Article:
Speaking of bonuses, many of you are familiar with "crates", most RTS games have them. In Warlords the crates are for your hero, they are usually packed with armor, new weapons or jewelry that offer all kind of stats bonuses and magic bonuses. Another great feature about this game are the mini quests your hero can accept and complete for extra loot. The Random map generator was a nice touch added to the skirmish/Multi player modes. No matter how many times you play it (unless specified) you will always be given a fresh map to wage war on.
AI, Wether it futuristic war or Mid-evil combat, I have seen the computer player fall short of giving you a real challenge. They either do a poor job of putting it together offering an easy win or going overboard and making it near to impossible to win. Some have come close but usually fail due to exploits of the game code for the AI. In Warlords there are varying degrees of AI difficulty.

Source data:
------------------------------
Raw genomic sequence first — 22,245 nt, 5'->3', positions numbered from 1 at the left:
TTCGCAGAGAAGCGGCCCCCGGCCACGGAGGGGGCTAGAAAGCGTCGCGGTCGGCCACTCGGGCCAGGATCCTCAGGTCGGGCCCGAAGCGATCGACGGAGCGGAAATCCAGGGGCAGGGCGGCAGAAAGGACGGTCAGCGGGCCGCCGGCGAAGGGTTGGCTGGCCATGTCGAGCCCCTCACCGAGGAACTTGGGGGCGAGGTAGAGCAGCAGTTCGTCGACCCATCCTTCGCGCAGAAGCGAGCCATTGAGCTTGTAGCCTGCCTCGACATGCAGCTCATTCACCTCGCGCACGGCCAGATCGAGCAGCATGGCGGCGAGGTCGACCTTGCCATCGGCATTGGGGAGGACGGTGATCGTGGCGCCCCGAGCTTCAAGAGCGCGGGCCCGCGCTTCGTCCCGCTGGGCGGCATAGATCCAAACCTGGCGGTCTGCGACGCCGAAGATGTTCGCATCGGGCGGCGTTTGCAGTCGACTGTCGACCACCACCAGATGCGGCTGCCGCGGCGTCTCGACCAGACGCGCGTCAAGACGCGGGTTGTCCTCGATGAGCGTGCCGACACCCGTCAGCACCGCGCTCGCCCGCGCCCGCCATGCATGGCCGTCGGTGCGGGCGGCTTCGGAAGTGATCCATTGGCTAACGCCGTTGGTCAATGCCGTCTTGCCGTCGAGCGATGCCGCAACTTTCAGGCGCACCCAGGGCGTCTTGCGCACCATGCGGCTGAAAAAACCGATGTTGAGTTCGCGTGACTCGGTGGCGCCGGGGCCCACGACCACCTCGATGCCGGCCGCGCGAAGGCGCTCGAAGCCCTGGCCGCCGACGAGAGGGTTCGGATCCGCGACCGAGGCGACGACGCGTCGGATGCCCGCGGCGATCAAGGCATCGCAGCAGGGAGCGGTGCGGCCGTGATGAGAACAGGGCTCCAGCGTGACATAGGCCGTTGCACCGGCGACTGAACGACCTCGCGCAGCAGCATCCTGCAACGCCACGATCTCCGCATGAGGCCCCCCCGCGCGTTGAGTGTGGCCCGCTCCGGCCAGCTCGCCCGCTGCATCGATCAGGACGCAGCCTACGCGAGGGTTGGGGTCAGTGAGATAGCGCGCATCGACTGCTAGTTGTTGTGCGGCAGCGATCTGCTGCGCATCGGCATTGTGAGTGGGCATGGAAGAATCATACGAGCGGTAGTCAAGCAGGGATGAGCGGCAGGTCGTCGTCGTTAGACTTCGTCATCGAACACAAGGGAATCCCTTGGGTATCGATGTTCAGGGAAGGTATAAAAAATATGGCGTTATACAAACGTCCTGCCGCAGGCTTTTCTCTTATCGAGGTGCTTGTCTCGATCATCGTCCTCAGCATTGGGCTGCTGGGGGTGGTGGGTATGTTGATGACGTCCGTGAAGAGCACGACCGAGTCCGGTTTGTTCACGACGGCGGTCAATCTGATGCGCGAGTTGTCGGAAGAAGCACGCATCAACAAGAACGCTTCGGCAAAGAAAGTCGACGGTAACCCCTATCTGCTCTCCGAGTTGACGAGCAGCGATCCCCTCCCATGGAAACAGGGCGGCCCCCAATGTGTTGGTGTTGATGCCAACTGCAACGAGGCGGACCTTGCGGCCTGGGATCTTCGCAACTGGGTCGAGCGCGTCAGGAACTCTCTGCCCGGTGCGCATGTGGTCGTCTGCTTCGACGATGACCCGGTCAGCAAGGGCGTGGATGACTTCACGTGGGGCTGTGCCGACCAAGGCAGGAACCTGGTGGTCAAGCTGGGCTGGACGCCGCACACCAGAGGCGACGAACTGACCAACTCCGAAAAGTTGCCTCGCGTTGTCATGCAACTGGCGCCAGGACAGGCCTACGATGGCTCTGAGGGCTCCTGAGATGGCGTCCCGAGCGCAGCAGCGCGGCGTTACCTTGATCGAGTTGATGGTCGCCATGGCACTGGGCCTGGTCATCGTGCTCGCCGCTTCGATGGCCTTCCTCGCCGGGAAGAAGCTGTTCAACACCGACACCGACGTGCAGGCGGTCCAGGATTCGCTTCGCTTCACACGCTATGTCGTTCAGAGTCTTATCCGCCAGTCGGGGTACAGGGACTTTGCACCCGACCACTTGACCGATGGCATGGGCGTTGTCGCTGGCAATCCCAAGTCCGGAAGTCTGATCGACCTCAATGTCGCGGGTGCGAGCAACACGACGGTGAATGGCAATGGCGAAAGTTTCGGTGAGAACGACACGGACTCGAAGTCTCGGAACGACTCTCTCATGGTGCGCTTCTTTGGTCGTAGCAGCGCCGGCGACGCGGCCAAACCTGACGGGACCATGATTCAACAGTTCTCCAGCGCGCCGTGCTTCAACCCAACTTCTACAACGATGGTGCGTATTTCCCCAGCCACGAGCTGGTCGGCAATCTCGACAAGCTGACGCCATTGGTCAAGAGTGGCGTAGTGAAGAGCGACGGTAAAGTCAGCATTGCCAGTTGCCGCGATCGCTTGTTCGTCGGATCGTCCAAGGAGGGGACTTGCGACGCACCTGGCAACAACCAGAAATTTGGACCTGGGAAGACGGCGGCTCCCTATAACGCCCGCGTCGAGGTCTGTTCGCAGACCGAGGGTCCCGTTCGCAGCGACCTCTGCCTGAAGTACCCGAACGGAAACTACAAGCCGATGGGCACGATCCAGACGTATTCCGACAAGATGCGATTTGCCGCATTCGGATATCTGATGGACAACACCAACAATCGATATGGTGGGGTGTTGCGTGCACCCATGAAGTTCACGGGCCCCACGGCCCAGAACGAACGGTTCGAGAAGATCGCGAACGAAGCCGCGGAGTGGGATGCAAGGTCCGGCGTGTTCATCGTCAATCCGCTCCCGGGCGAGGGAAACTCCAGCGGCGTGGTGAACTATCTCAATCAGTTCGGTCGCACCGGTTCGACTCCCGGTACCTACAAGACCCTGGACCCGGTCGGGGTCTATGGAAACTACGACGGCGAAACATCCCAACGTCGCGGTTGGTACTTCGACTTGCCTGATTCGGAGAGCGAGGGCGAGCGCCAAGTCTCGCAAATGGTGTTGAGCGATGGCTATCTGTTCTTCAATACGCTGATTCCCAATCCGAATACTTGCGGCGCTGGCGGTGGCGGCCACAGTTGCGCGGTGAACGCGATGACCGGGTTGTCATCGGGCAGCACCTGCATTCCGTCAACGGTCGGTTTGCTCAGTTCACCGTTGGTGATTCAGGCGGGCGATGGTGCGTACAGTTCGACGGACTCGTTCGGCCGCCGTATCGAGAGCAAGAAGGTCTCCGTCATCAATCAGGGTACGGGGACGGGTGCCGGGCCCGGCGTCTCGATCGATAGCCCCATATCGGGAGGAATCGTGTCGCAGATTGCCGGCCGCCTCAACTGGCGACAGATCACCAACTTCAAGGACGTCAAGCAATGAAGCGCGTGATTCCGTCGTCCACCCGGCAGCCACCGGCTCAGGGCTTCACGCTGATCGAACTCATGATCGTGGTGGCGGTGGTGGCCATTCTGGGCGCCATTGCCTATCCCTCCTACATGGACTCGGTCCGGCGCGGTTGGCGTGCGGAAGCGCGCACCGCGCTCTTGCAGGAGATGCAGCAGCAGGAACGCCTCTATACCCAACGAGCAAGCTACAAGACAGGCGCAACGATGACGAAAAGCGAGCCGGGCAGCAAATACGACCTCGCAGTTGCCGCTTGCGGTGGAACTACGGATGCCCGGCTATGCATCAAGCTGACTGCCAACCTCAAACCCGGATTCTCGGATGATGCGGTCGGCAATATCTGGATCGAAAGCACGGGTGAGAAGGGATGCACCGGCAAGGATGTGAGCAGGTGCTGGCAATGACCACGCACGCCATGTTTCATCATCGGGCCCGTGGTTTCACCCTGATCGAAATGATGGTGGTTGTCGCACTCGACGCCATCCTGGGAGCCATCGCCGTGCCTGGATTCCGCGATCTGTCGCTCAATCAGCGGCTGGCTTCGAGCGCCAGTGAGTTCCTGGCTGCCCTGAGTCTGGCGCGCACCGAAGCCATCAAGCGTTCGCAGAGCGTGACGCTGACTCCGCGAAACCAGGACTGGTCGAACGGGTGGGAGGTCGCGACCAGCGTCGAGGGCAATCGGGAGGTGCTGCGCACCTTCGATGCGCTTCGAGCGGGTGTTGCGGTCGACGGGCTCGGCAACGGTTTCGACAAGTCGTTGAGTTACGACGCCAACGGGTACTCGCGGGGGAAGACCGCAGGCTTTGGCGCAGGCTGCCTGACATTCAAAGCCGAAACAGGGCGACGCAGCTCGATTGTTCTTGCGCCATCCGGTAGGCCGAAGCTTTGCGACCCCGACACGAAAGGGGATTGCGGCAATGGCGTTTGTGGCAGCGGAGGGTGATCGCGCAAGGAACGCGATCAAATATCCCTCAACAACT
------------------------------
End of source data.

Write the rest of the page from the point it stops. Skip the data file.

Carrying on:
They range from the hardly any effort needed, to pray you make it through this. The AI on lower settings knows where your people are and will try to avoid a conflict and find an easier way in. However, on harder difficulties they will come running right down your most heavily defended entrance brave heart style. Also the implementation of formations actually means something, one thing I have seen is the lack of formations being useful. Many games have the bunching problem, where the AI will bunch up all together while traveling and sometimes cause the group to become stuck or "Follow the Leader," where all the units will form a single file line moveing towards your way point . Warlords seems to have removed this problem and made formations useful once again. The AI so far has done a pretty good job in offering a challenge, but as with all things, time will tell if it was a well designed AI or not.